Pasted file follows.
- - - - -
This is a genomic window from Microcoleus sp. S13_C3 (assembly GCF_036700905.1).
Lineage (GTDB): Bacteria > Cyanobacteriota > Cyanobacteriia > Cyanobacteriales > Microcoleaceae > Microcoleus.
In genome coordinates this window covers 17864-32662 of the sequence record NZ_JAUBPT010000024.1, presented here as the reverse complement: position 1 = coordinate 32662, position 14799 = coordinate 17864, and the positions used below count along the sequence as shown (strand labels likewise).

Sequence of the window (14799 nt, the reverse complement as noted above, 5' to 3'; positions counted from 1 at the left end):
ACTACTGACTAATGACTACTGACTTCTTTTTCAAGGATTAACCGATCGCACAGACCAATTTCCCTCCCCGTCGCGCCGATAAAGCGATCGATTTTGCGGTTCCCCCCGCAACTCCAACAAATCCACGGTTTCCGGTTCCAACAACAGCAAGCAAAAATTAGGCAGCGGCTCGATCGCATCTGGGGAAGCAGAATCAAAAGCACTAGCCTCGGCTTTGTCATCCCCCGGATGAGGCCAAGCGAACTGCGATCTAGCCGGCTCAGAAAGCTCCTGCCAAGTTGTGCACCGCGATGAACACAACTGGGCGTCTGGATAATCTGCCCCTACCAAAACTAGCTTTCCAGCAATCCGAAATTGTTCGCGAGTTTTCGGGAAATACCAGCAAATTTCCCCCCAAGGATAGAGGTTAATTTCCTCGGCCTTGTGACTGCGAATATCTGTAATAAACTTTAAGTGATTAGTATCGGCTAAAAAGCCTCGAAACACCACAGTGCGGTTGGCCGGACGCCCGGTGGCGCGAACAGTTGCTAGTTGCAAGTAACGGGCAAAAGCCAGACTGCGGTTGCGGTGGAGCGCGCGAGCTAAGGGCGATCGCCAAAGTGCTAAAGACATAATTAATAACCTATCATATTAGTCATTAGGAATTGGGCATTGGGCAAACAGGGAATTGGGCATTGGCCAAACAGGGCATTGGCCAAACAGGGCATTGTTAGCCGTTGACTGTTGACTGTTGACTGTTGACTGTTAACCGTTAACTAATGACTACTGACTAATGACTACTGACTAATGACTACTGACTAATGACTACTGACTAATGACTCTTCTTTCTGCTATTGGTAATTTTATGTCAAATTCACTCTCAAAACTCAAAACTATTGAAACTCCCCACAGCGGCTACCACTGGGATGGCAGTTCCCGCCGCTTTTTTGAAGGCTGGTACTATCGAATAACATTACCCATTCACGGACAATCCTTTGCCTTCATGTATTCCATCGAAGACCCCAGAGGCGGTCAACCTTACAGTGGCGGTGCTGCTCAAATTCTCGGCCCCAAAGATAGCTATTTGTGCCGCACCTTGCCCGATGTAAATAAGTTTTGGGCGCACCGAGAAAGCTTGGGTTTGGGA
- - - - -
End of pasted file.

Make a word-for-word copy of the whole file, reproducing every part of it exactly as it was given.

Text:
This is a genomic window from Microcoleus sp. S13_C3 (assembly GCF_036700905.1).
Lineage (GTDB): Bacteria > Cyanobacteriota > Cyanobacteriia > Cyanobacteriales > Microcoleaceae > Microcoleus.
In genome coordinates this window covers 17864-32662 of the sequence record NZ_JAUBPT010000024.1, presented here as the reverse complement: position 1 = coordinate 32662, position 14799 = coordinate 17864, and the positions used below count along the sequence as shown (strand labels likewise).

Sequence of the window (14799 nt, the reverse complement as noted above, 5' to 3'; positions counted from 1 at the left end):
ACTACTGACTAATGACTACTGACTTCTTTTTCAAGGATTAACCGATCGCACAGACCAATTTCCCTCCCCGTCGCGCCGATAAAGCGATCGATTTTGCGGTTCCCCCCGCAACTCCAACAAATCCACGGTTTCCGGTTCCAACAACAGCAAGCAAAAATTAGGCAGCGGCTCGATCGCATCTGGGGAAGCAGAATCAAAAGCACTAGCCTCGGCTTTGTCATCCCCCGGATGAGGCCAAGCGAACTGCGATCTAGCCGGCTCAGAAAGCTCCTGCCAAGTTGTGCACCGCGATGAACACAACTGGGCGTCTGGATAATCTGCCCCTACCAAAACTAGCTTTCCAGCAATCCGAAATTGTTCGCGAGTTTTCGGGAAATACCAGCAAATTTCCCCCCAAGGATAGAGGTTAATTTCCTCGGCCTTGTGACTGCGAATATCTGTAATAAACTTTAAGTGATTAGTATCGGCTAAAAAGCCTCGAAACACCACAGTGCGGTTGGCCGGACGCCCGGTGGCGCGAACAGTTGCTAGTTGCAAGTAACGGGCAAAAGCCAGACTGCGGTTGCGGTGGAGCGCGCGAGCTAAGGGCGATCGCCAAAGTGCTAAAGACATAATTAATAACCTATCATATTAGTCATTAGGAATTGGGCATTGGGCAAACAGGGAATTGGGCATTGGCCAAACAGGGCATTGGCCAAACAGGGCATTGTTAGCCGTTGACTGTTGACTGTTGACTGTTGACTGTTAACCGTTAACTAATGACTACTGACTAATGACTACTGACTAATGACTACTGACTAATGACTACTGACTAATGACTCTTCTTTCTGCTATTGGTAATTTTATGTCAAATTCACTCTCAAAACTCAAAACTATTGAAACTCCCCACAGCGGCTACCACTGGGATGGCAGTTCCCGCCGCTTTTTTGAAGGCTGGTACTATCGAATAACATTACCCATTCACGGACAATCCTTTGCCTTCATGTATTCCATCGAAGACCCCAGAGGCGGTCAACCTTACAGTGGCGGTGCTGCTCAAATTCTCGGCCCCAAAGATAGCTATTTGTGCCGCACCTTGCCCGATGTAAATAAGTTTTGGGCGCACCGAGAAAGCTTGGGTTTGGGA